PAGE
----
My first contribution to BlessedAltarZine was in early 2020 with a review of Beyond The Crimson Throne a solid independently released debut by, ahem, Blessed Black. On that record the Ohio quartet’s doom and stoner metal sound glistens with some elements of power and grunge.
Cut to one year later and the band progresses a bit as you’ll hear on their new single, “La Brea.” Translated from Spanish, la brea means “tar” or “tar pit,” and the 6-minute song’s lyrics suggest someone struggling to rise due to some Atlas-like burden over a slow Sabbath-inspired rhythm.
Available on Bandcamp for a buck (see the link below), “La Brea” is direct, with a bit of necessary repetition – harkening to the imagery of being caught in a tar pit where you’d need perseverance to overcome the indiscriminate black goop. The solo at the midpoint begins with a cool, bluesy tinge that gives way to a more distorted and traditional metal lead. The duality of the solos becomes a song within itself and one of Blessed Black’s best traits.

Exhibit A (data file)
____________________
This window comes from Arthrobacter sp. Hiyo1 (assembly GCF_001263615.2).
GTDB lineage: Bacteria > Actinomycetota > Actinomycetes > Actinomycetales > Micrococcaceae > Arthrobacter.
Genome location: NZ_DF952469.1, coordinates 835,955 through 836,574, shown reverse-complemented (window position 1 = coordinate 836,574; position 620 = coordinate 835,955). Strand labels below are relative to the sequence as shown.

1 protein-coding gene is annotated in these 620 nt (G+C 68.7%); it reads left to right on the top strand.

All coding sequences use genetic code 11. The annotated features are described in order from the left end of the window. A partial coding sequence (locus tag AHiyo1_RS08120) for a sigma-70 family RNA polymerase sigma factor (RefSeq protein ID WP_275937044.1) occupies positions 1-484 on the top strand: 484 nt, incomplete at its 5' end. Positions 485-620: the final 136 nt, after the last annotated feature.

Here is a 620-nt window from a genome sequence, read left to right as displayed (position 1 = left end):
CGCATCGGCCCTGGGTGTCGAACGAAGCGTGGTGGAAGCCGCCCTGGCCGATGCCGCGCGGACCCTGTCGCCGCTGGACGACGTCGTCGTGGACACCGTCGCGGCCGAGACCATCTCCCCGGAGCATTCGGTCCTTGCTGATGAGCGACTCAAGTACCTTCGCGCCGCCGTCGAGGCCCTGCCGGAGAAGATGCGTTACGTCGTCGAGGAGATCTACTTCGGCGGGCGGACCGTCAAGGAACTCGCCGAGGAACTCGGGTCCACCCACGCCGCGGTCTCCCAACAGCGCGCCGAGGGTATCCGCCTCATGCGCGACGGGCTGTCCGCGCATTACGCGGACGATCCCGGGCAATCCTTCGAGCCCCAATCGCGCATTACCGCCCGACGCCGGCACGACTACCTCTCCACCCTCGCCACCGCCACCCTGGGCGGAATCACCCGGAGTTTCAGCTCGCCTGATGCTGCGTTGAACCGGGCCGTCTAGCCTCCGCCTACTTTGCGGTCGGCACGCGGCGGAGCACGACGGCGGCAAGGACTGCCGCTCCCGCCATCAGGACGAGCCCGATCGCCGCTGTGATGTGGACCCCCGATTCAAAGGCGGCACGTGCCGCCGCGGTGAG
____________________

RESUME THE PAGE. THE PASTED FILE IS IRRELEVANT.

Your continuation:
Vocalist, guitarist and founder Joshua Murphy, who also plays guitar for War Curse – a thrash metal band also out of Ohio – took some time to talk with Blessed Altar Zine about the local scene, the positive feedback to “Beyond The Crimson Throne”, what “La Brea” indicates for Blessed Black and when we can expect the next LP.
An Interview with Joshua Murphy
BAZ: How does being from and recording in Cincinnati have an impact on the Blessed Black sound?
JM: I think that coming from a city like Cincinnati, where we have such a rich and diverse group of extremely talented bands and musicians, has forced us to really make sure we are remaining focused on putting out the best possible material and putting forth the strongest live performances that we are capable of. It’s a tough place to stand out, so you really have to put in the work and spend time thinking about things in an objectively critical manner.
What is the scene like in the greater Cincinnati area for local and new metal bands?